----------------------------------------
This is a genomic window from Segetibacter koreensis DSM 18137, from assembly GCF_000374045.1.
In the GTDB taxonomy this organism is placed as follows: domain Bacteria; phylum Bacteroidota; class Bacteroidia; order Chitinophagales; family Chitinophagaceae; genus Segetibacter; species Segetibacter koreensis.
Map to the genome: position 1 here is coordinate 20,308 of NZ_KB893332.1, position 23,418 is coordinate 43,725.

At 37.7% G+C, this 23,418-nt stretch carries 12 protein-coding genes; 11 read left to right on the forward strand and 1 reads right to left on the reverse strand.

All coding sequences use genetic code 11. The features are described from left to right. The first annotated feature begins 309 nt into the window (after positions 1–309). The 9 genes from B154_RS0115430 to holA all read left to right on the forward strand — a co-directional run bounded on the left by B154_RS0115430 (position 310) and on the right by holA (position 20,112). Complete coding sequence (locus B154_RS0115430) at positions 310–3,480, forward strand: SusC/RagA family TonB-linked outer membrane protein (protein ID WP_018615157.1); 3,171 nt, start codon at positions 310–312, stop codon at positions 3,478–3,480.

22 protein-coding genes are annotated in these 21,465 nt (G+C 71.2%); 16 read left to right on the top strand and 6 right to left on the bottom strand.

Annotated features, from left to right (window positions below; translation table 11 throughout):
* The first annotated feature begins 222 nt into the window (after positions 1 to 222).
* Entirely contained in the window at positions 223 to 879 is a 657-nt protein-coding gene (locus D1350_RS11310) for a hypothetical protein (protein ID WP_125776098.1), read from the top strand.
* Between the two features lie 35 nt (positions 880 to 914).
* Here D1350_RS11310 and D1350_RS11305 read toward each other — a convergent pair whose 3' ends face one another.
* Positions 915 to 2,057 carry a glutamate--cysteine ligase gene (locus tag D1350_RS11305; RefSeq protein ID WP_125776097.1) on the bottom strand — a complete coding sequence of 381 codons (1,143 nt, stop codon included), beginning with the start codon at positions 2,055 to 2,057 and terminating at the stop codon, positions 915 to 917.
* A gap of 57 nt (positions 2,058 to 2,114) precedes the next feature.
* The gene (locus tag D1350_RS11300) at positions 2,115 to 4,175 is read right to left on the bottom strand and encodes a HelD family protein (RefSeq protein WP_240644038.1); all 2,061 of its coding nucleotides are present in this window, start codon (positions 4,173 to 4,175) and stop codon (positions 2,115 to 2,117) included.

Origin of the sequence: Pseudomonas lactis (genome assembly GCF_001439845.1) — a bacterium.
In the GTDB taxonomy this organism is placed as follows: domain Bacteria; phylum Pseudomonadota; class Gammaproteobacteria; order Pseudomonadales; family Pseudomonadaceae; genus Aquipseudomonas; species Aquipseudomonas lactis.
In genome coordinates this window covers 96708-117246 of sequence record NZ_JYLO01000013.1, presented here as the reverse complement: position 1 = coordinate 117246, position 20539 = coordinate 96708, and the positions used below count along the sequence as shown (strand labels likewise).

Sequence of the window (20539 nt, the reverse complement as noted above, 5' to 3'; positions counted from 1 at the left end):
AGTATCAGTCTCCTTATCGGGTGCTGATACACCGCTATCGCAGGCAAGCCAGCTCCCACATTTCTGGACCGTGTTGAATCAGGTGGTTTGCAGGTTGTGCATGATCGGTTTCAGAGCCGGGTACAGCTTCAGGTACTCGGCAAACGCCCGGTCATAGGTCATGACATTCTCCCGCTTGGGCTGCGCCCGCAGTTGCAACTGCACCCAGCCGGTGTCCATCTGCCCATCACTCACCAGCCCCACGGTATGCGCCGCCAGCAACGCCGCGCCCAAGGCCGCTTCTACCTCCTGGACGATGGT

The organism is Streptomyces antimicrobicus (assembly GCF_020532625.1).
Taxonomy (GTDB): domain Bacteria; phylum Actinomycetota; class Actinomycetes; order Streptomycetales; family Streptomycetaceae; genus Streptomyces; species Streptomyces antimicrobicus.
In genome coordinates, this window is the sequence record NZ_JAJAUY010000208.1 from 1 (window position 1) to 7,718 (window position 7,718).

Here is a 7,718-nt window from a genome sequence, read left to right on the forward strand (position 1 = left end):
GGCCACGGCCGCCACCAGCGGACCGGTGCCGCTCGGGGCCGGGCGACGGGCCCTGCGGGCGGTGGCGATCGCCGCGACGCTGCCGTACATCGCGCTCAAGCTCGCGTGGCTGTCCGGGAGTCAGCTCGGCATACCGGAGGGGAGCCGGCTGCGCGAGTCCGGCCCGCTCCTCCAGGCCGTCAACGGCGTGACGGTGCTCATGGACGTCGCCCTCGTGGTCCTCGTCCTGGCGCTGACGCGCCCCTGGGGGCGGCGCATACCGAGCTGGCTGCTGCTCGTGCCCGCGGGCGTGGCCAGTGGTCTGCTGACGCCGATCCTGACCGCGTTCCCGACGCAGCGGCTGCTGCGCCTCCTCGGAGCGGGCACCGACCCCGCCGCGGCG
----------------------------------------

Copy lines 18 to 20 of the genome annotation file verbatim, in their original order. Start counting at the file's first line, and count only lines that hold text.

Sequence of the window (20539 nt, the reverse complement as noted above, 5' to 3'; positions counted from 1 at the left end):
AGTATCAGTCTCCTTATCGGGTGCTGATACACCGCTATCGCAGGCAAGCCAGCTCCCACATTTCTGGACCGTGTTGAATCAGGTGGTTTGCAGGTTGTGCATGATCGGTTTCAGAGCCGGGTACAGCTTCAGGTACTCGGCAAACGCCCGGTCATAGGTCATGACATTCTCCCGCTTGGGCTGCGCCCGCAGTTGCAACTGCACCCAGCCGGTGTCCATCTGCCCATCACTCACCAGCCCCACGGTATGCGCCGCCAGCAACGCCGCGCCCAAGGCCGCTTCTACCTCCTGGACGATGGT

The organism is Streptomyces antimicrobicus (assembly GCF_020532625.1).